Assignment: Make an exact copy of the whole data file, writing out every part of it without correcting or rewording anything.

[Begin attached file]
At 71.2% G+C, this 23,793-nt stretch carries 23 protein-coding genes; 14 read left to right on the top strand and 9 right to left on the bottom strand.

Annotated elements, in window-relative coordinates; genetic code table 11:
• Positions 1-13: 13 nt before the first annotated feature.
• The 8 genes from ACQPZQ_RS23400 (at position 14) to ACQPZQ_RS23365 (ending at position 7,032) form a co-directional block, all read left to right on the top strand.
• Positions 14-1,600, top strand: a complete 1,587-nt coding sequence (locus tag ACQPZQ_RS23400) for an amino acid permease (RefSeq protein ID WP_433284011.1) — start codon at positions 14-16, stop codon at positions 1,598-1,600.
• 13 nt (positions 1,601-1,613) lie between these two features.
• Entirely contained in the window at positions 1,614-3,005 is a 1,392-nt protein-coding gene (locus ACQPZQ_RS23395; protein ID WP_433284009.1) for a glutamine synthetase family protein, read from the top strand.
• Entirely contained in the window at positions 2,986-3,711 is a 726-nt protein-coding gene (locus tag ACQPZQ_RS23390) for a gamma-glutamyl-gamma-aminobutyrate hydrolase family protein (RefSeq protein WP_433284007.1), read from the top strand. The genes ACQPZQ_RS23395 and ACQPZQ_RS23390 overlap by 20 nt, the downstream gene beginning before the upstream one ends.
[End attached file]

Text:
At 71.2% G+C, this 23,793-nt stretch carries 23 protein-coding genes; 14 read left to right on the top strand and 9 right to left on the bottom strand.

Annotated elements, in window-relative coordinates; genetic code table 11:
• Positions 1-13: 13 nt before the first annotated feature.
• The 8 genes from ACQPZQ_RS23400 (at position 14) to ACQPZQ_RS23365 (ending at position 7,032) form a co-directional block, all read left to right on the top strand.
• Positions 14-1,600, top strand: a complete 1,587-nt coding sequence (locus tag ACQPZQ_RS23400) for an amino acid permease (RefSeq protein ID WP_433284011.1) — start codon at positions 14-16, stop codon at positions 1,598-1,600.
• 13 nt (positions 1,601-1,613) lie between these two features.
• Entirely contained in the window at positions 1,614-3,005 is a 1,392-nt protein-coding gene (locus ACQPZQ_RS23395; protein ID WP_433284009.1) for a glutamine synthetase family protein, read from the top strand.
• Entirely contained in the window at positions 2,986-3,711 is a 726-nt protein-coding gene (locus tag ACQPZQ_RS23390) for a gamma-glutamyl-gamma-aminobutyrate hydrolase family protein (RefSeq protein WP_433284007.1), read from the top strand. The genes ACQPZQ_RS23395 and ACQPZQ_RS23390 overlap by 20 nt, the downstream gene beginning before the upstream one ends.